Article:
“Being My Best” is one of several badges that does its level best to help girls boost their confidence and self-esteem, so bravo for that. In fact, several badges across a multitude of disciplines can improve self-esteem by helping girls recognize their strengths–physical, emotional, intellectual–and their unique value. Again, bravo.
I’m clueless when it comes to understanding how boys and men concern themselves with these issues, but I think it’s safe to say most girls–and women–struggle with self-acceptance and confidence. And I’ve come to the conclusion that aging really helps out with this one. There just comes a day when ya gotta say, “I am what I am, it’s all good, now let’s make the most with what we’ve got.” Everything else is just exhausting, isn’t it?
Is this the definition of maturity?
BADGE WORK UPDATE: BEING MY BEST
One of the tasks for this badge is the creation of a journal: “a special book… in which you can write your thoughts, feelings and anything else you want… you can be very honest and serious, or you can be happy or silly.” I appreciate that this language allows for a broad range of experience and isn’t prescriptive (i.e., “this is how you must do your journal”).
But reading this task gave me hives.
If you’re anything like me (or about as old as me), at some point in your life you’ve probably done some “serious” journaling. For me, it was the period from about 1994-2001. I wrote down whatever I thought was important, with a few dreams scattered in there. Part of that time, I followed Julia Cameron‘s guidance for writing the morning pages that are an integral part of her famous work, The Artist’s Way. Mostly, though, I just did your standard journaling at any old time of day or night.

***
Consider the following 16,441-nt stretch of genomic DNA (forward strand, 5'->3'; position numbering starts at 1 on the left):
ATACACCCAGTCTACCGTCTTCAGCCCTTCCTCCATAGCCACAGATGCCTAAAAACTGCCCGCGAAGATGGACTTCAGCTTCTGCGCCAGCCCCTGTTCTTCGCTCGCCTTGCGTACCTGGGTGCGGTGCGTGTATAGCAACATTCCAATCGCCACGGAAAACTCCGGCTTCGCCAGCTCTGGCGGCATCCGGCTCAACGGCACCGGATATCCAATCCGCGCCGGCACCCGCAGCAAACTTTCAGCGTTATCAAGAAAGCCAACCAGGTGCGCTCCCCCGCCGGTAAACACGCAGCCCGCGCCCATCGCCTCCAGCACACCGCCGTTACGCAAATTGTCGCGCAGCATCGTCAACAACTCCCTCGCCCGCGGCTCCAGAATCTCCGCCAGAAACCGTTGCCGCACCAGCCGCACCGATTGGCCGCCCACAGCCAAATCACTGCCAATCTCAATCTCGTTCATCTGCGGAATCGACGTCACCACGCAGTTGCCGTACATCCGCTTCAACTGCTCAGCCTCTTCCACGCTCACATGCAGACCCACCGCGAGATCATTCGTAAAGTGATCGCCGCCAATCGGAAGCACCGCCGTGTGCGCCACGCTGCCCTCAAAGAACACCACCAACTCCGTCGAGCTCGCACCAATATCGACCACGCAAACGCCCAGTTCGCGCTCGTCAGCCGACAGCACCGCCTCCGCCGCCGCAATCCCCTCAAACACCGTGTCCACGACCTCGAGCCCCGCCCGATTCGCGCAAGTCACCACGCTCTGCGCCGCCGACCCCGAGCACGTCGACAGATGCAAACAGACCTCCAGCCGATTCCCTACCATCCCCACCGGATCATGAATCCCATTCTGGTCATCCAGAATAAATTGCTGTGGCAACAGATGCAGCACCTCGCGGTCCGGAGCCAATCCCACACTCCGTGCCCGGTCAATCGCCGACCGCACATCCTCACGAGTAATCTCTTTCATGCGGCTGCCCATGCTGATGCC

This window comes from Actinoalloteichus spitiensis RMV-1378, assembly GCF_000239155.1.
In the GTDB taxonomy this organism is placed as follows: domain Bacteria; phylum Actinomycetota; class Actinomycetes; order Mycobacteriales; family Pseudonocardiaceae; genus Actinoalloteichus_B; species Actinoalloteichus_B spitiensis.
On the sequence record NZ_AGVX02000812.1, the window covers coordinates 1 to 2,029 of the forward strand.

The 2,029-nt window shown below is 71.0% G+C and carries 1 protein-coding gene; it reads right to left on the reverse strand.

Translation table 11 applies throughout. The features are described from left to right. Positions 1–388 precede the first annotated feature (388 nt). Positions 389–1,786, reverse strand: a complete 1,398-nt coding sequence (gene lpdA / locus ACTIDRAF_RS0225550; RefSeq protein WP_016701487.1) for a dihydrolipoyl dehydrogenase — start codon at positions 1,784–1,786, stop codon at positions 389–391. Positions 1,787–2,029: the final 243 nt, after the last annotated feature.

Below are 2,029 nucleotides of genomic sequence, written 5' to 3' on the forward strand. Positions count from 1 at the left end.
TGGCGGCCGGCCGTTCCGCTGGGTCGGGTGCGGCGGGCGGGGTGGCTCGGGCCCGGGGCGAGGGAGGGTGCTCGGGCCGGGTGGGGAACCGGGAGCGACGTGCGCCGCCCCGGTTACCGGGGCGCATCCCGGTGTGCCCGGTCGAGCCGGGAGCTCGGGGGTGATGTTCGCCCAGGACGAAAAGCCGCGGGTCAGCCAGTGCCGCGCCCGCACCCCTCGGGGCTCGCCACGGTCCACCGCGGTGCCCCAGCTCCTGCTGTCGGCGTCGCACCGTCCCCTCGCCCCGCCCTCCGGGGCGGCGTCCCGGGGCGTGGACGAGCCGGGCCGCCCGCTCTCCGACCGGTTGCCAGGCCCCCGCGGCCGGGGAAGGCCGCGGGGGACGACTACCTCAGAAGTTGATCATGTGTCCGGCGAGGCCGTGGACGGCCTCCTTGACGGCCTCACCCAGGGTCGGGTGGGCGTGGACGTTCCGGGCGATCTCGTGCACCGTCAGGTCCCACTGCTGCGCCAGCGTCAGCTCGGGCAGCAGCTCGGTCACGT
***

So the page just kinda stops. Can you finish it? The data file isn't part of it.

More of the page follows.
Last winter, while slapping some fresh paint on the bedroom walls, I found sixteen volumes of personal scrawl collecting dust at the top of my closet. They hadn’t been cracked open in years, but I pulled them all down off the shelf and starting turning the pages.
Let me characterize the entirety of those pages in two words: “Poor me.” Or how about this: “Oh, boo hoo hoo.”
It started with the first sentence of the first volume and did not stop. The ink oozed with whiny misery. The second, third, fourth volumes each descended into some new ring of personal hell.
I was really grossed out by the experience. Blech. These pages represented a really boorish woman –I would never want to be her friend. It didn’t matter where I was living (six dwellings in three states during this period), or what I was doing, or who I was doing it with. Blech, blech.
Worst of all, the writing was lousy.
I scanned a few more volumes until I just couldn’t take it anymore. I threw the lot of them into the trash and felt significantly lighter. It was great therapy.
I confess all of this publicly, because I am asking–no, begging–this project’s Virtual Troop Leaders to consider letting this blog, this online journal, fulfill this particular badge task.
In my case, it seems best not to waste the paper.